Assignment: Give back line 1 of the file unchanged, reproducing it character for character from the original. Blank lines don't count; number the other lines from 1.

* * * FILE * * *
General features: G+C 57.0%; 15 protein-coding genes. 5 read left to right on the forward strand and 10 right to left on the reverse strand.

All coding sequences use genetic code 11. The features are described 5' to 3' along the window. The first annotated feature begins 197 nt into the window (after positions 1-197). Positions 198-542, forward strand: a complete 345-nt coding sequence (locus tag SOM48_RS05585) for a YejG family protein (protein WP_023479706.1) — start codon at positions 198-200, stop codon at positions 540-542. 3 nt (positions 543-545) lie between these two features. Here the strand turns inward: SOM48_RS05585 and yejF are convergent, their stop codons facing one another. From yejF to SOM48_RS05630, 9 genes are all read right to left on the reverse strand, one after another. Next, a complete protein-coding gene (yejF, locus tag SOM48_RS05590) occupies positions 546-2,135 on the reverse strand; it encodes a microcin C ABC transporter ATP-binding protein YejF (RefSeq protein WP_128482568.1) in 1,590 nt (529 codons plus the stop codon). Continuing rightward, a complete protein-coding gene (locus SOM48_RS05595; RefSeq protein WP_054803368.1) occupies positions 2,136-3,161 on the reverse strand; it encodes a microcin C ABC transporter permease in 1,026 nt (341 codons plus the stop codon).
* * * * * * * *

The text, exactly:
General features: G+C 57.0%; 15 protein-coding genes. 5 read left to right on the forward strand and 10 right to left on the reverse strand.